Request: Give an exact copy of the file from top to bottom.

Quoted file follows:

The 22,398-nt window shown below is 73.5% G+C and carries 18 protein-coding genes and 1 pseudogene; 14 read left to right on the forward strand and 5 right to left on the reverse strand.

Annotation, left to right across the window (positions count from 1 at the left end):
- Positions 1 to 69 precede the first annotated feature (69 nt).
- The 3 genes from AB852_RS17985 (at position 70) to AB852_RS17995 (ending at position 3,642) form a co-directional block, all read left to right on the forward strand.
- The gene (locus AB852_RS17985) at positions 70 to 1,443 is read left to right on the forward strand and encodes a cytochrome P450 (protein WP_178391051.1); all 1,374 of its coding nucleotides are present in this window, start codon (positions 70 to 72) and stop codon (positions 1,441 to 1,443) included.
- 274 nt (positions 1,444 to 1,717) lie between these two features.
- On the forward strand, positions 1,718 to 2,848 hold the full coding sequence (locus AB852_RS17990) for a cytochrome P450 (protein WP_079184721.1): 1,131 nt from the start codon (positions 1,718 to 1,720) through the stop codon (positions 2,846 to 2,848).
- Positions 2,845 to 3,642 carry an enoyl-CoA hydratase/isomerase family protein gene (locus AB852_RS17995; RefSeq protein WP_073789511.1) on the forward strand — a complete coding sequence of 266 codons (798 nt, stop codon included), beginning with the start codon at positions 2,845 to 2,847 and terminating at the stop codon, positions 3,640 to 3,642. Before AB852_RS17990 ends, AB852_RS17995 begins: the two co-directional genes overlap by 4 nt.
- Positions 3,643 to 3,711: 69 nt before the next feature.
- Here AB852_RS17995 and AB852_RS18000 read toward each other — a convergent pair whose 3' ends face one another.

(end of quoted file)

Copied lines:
The 22,398-nt window shown below is 73.5% G+C and carries 18 protein-coding genes and 1 pseudogene; 14 read left to right on the forward strand and 5 right to left on the reverse strand.

Annotation, left to right across the window (positions count from 1 at the left end):
- Positions 1 to 69 precede the first annotated feature (69 nt).
- The 3 genes from AB852_RS17985 (at position 70) to AB852_RS17995 (ending at position 3,642) form a co-directional block, all read left to right on the forward strand.
- The gene (locus AB852_RS17985) at positions 70 to 1,443 is read left to right on the forward strand and encodes a cytochrome P450 (protein WP_178391051.1); all 1,374 of its coding nucleotides are present in this window, start codon (positions 70 to 72) and stop codon (positions 1,441 to 1,443) included.
- 274 nt (positions 1,444 to 1,717) lie between these two features.
- On the forward strand, positions 1,718 to 2,848 hold the full coding sequence (locus AB852_RS17990) for a cytochrome P450 (protein WP_079184721.1): 1,131 nt from the start codon (positions 1,718 to 1,720) through the stop codon (positions 2,846 to 2,848).
- Positions 2,845 to 3,642 carry an enoyl-CoA hydratase/isomerase family protein gene (locus AB852_RS17995; RefSeq protein WP_073789511.1) on the forward strand — a complete coding sequence of 266 codons (798 nt, stop codon included), beginning with the start codon at positions 2,845 to 2,847 and terminating at the stop codon, positions 3,640 to 3,642. Before AB852_RS17990 ends, AB852_RS17995 begins: the two co-directional genes overlap by 4 nt.
- Positions 3,643 to 3,711: 69 nt before the next feature.
- Here AB852_RS17995 and AB852_RS18000 read toward each other — a convergent pair whose 3' ends face one another.